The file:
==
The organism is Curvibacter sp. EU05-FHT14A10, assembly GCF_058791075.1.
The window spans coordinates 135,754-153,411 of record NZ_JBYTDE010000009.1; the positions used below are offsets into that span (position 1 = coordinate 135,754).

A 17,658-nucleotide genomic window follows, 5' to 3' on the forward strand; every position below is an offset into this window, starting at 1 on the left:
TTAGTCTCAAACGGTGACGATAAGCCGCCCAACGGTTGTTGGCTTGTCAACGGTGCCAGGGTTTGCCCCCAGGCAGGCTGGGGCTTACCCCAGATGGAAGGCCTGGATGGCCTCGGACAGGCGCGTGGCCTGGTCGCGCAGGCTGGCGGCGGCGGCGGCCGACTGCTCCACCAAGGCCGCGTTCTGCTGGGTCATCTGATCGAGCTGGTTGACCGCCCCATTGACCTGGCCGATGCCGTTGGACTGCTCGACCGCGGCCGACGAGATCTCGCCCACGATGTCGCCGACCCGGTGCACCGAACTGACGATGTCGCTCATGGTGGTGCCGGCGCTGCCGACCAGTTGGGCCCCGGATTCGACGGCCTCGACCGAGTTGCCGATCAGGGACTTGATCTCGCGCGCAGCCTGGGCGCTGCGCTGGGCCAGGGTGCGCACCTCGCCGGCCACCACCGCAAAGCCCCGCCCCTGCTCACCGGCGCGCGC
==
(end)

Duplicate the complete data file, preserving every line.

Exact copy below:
The organism is Curvibacter sp. EU05-FHT14A10, assembly GCF_058791075.1.
The window spans coordinates 135,754-153,411 of record NZ_JBYTDE010000009.1; the positions used below are offsets into that span (position 1 = coordinate 135,754).

A 17,658-nucleotide genomic window follows, 5' to 3' on the forward strand; every position below is an offset into this window, starting at 1 on the left:
TTAGTCTCAAACGGTGACGATAAGCCGCCCAACGGTTGTTGGCTTGTCAACGGTGCCAGGGTTTGCCCCCAGGCAGGCTGGGGCTTACCCCAGATGGAAGGCCTGGATGGCCTCGGACAGGCGCGTGGCCTGGTCGCGCAGGCTGGCGGCGGCGGCGGCCGACTGCTCCACCAAGGCCGCGTTCTGCTGGGTCATCTGATCGAGCTGGTTGACCGCCCCATTGACCTGGCCGATGCCGTTGGACTGCTCGACCGCGGCCGACGAGATCTCGCCCACGATGTCGCCGACCCGGTGCACCGAACTGACGATGTCGCTCATGGTGGTGCCGGCGCTGCCGACCAGTTGGGCCCCGGATTCGACGGCCTCGACCGAGTTGCCGATCAGGGACTTGATCTCGCGCGCAGCCTGGGCGCTGCGCTGGGCCAGGGTGCGCACCTCGCCGGCCACCACCGCAAAGCCCCGCCCCTGCTCACCGGCGCGCGC